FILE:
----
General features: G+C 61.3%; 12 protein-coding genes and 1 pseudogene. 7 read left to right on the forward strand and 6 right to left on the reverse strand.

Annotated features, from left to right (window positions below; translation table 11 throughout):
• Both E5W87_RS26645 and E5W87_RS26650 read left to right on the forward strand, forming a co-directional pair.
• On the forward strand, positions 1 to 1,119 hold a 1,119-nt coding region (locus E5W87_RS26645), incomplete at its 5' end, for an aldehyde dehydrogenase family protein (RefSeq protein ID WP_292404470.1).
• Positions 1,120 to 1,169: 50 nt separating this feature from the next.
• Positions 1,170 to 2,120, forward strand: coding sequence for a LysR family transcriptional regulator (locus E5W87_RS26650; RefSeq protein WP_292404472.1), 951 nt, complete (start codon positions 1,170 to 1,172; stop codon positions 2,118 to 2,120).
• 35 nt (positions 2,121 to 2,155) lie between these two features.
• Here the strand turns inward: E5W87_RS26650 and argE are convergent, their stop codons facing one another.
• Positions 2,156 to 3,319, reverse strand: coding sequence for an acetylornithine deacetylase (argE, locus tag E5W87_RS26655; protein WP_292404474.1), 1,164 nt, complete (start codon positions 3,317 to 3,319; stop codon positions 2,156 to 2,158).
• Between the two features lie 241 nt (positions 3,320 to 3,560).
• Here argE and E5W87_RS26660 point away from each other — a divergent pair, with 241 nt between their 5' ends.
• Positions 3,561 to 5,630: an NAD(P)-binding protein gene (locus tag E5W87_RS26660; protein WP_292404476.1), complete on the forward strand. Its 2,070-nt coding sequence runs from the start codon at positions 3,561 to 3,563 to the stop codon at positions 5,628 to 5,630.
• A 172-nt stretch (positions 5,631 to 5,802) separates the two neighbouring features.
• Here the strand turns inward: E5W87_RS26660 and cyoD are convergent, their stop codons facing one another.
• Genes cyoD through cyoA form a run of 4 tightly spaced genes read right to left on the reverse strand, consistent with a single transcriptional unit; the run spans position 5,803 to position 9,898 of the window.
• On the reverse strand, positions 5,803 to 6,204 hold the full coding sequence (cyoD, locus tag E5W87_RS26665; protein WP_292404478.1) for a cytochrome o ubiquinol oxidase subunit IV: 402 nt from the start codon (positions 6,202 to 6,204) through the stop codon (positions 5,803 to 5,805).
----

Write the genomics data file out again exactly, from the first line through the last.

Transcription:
General features: G+C 61.3%; 12 protein-coding genes and 1 pseudogene. 7 read left to right on the forward strand and 6 right to left on the reverse strand.

Annotated features, from left to right (window positions below; translation table 11 throughout):
• Both E5W87_RS26645 and E5W87_RS26650 read left to right on the forward strand, forming a co-directional pair.
• On the forward strand, positions 1 to 1,119 hold a 1,119-nt coding region (locus E5W87_RS26645), incomplete at its 5' end, for an aldehyde dehydrogenase family protein (RefSeq protein ID WP_292404470.1).
• Positions 1,120 to 1,169: 50 nt separating this feature from the next.
• Positions 1,170 to 2,120, forward strand: coding sequence for a LysR family transcriptional regulator (locus E5W87_RS26650; RefSeq protein WP_292404472.1), 951 nt, complete (start codon positions 1,170 to 1,172; stop codon positions 2,118 to 2,120).
• 35 nt (positions 2,121 to 2,155) lie between these two features.
• Here the strand turns inward: E5W87_RS26650 and argE are convergent, their stop codons facing one another.
• Positions 2,156 to 3,319, reverse strand: coding sequence for an acetylornithine deacetylase (argE, locus tag E5W87_RS26655; protein WP_292404474.1), 1,164 nt, complete (start codon positions 3,317 to 3,319; stop codon positions 2,156 to 2,158).
• Between the two features lie 241 nt (positions 3,320 to 3,560).
• Here argE and E5W87_RS26660 point away from each other — a divergent pair, with 241 nt between their 5' ends.
• Positions 3,561 to 5,630: an NAD(P)-binding protein gene (locus tag E5W87_RS26660; protein WP_292404476.1), complete on the forward strand. Its 2,070-nt coding sequence runs from the start codon at positions 3,561 to 3,563 to the stop codon at positions 5,628 to 5,630.
• A 172-nt stretch (positions 5,631 to 5,802) separates the two neighbouring features.
• Here the strand turns inward: E5W87_RS26660 and cyoD are convergent, their stop codons facing one another.
• Genes cyoD through cyoA form a run of 4 tightly spaced genes read right to left on the reverse strand, consistent with a single transcriptional unit; the run spans position 5,803 to position 9,898 of the window.
• On the reverse strand, positions 5,803 to 6,204 hold the full coding sequence (cyoD, locus tag E5W87_RS26665; protein WP_292404478.1) for a cytochrome o ubiquinol oxidase subunit IV: 402 nt from the start codon (positions 6,202 to 6,204) through the stop codon (positions 5,803 to 5,805).